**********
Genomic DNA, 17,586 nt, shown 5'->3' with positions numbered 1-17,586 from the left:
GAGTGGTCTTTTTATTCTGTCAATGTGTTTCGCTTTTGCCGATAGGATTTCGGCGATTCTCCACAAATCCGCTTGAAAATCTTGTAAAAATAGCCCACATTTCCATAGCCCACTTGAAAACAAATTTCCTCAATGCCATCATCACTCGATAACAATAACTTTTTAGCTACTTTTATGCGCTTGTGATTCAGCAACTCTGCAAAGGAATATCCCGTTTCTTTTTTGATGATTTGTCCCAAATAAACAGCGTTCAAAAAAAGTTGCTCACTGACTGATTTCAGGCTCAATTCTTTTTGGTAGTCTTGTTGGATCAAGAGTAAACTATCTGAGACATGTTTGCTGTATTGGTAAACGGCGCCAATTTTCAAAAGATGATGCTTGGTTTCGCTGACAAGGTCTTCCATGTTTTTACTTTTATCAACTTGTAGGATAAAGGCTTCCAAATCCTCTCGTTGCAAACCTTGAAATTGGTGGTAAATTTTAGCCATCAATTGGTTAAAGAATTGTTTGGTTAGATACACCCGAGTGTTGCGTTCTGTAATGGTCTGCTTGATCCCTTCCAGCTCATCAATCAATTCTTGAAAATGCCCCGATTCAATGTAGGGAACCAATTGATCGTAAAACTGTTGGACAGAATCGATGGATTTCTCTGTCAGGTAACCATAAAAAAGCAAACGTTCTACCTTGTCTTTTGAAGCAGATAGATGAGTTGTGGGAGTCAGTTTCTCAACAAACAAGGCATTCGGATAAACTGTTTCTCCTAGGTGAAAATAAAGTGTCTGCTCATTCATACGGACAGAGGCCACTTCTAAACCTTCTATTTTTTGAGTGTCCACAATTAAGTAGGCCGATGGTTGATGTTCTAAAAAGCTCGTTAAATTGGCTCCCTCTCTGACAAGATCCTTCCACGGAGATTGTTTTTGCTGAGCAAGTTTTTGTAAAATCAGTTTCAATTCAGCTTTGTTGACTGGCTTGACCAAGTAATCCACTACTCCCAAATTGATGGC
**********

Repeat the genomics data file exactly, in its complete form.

Genomic DNA, 17,586 nt, shown 5'->3' with positions numbered 1-17,586 from the left:
GAGTGGTCTTTTTATTCTGTCAATGTGTTTCGCTTTTGCCGATAGGATTTCGGCGATTCTCCACAAATCCGCTTGAAAATCTTGTAAAAATAGCCCACATTTCCATAGCCCACTTGAAAACAAATTTCCTCAATGCCATCATCACTCGATAACAATAACTTTTTAGCTACTTTTATGCGCTTGTGATTCAGCAACTCTGCAAAGGAATATCCCGTTTCTTTTTTGATGATTTGTCCCAAATAAACAGCGTTCAAAAAAAGTTGCTCACTGACTGATTTCAGGCTCAATTCTTTTTGGTAGTCTTGTTGGATCAAGAGTAAACTATCTGAGACATGTTTGCTGTATTGGTAAACGGCGCCAATTTTCAAAAGATGATGCTTGGTTTCGCTGACAAGGTCTTCCATGTTTTTACTTTTATCAACTTGTAGGATAAAGGCTTCCAAATCCTCTCGTTGCAAACCTTGAAATTGGTGGTAAATTTTAGCCATCAATTGGTTAAAGAATTGTTTGGTTAGATACACCCGAGTGTTGCGTTCTGTAATGGTCTGCTTGATCCCTTCCAGCTCATCAATCAATTCTTGAAAATGCCCCGATTCAATGTAGGGAACCAATTGATCGTAAAACTGTTGGACAGAATCGATGGATTTCTCTGTCAGGTAACCATAAAAAAGCAAACGTTCTACCTTGTCTTTTGAAGCAGATAGATGAGTTGTGGGAGTCAGTTTCTCAACAAACAAGGCATTCGGATAAACTGTTTCTCCTAGGTGAAAATAAAGTGTCTGCTCATTCATACGGACAGAGGCCACTTCTAAACCTTCTATTTTTTGAGTGTCCACAATTAAGTAGGCCGATGGTTGATGTTCTAAAAAGCTCGTTAAATTGGCTCCCTCTCTGACAAGATCCTTCCACGGAGATTGTTTTTGCTGAGCAAGTTTTTGTAAAATCAGTTTCAATTCAGCTTTGTTGACTGGCTTGACCAAGTAATCCACTACTCCCAAATTGATGGC